“You will know the truth” (John 8:32)
Reading: John 8:31-39
Dear gracious God, we acknowledge and confess that true and freeing knowledge comes from You. Jesus, You declare to Your disciples that they shall know the truth. You came to make the ultimate truth known. That truth is You! Thank You for revealing Yourself to us.
Dear Jesus, there are many times when our eyes are unable to see, our ears unable to hear and our minds unable to comprehend this truth. As a result, we miss the mark and sin. That sin leads us into bondage. Oh God, send us Your grace and open our minds to understand Scripture and to know You fully. As we know You, that knowledge brings us into total freedom. Thanking You for Your grace, we put our lives in Your hands to lead us into and keep us in that life of freedom in Jesus.
In the name of the Father, the Son and the Holy Spirit. Amen!
The season of Lent has typically held a special place in the life of the Church. Beginning with Ash Wednesday and culminating in the events of Holy Week, Lent is an invitation to focus on what is central to our faith. It has also become a time for personal and spiritual reflection on who we are as God’s people and on what God has given us so graciously in Christ.
In earlier times, Lent was a time to prepare for receiving Baptism. More recently it has become a time to lift up in worship and education the core teachings of our faith or to explore some of the major personalities who surround Jesus on His journey to the cross.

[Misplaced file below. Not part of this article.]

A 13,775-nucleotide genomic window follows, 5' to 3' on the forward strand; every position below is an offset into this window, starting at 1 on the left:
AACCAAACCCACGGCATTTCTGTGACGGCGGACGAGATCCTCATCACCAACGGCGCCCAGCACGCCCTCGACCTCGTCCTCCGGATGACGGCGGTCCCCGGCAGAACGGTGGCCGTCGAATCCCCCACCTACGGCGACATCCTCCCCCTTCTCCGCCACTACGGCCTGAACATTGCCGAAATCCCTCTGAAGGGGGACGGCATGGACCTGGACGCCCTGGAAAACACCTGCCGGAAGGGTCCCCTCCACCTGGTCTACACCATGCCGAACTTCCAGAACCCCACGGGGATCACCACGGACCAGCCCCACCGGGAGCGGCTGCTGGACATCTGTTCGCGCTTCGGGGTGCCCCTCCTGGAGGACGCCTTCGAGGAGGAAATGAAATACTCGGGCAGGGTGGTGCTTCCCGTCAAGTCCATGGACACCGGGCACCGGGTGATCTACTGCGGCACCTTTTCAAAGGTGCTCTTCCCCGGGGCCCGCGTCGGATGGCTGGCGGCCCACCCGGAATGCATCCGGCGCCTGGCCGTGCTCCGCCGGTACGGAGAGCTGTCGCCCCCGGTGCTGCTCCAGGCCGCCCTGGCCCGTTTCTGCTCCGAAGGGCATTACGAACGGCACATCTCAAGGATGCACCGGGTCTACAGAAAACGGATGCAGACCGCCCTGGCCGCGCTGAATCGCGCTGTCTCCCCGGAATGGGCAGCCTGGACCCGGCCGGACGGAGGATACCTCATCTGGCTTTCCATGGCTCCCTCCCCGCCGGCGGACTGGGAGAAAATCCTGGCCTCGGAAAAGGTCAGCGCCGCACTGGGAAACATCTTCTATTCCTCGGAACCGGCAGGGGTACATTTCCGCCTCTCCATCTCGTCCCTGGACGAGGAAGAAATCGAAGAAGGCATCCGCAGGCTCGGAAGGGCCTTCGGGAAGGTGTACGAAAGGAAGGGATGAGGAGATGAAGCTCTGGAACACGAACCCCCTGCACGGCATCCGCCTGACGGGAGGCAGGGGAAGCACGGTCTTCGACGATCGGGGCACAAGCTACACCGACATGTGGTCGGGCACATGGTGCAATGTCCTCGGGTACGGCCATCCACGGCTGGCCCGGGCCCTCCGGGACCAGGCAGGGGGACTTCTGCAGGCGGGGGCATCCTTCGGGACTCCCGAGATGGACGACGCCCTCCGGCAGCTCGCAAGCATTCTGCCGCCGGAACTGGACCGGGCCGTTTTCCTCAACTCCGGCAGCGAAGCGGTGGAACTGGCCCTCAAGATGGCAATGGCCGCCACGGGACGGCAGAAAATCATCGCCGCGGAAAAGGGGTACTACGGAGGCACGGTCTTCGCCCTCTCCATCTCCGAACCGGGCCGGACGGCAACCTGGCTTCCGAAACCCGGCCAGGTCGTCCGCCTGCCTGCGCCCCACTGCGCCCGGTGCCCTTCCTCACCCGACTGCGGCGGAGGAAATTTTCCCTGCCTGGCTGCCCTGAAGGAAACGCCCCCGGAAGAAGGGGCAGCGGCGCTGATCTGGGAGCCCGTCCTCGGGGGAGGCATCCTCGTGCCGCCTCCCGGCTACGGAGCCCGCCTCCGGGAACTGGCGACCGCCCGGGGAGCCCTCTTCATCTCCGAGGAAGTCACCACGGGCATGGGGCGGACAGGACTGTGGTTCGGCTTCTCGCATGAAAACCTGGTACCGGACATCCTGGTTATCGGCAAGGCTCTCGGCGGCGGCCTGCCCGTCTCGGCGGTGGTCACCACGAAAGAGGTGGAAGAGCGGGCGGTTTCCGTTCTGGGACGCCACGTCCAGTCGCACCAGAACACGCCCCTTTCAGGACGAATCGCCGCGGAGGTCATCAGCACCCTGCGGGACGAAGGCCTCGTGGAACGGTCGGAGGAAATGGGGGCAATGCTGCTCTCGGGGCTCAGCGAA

This devotional booklet is meant to enhance and enrich our Lenten observance. We have chosen two themes. One is a selection of biblical passages in which God is addressed as the “Great I Am.” The other is a selection of passages in which we are addressed as God’s people, “You are…”
It is our hope that, as we reflect on these passages from God’s Word, our faith in God may be strengthened and our commitment to His Word renewed.
It is also our prayer that, as we move from Ash Wednesday to Holy Week, we may join the two disciples of Jesus as they cried out, “Did not our hearts burn within us while he talked to us on the road, while he opened to us the Scriptures?” (Luke 24:32 ESV).
The Rev. Paull Spring, Bishop Emeritus
The Rev. Dr. Gemechis Buba, Assistant to the Bishop for Missions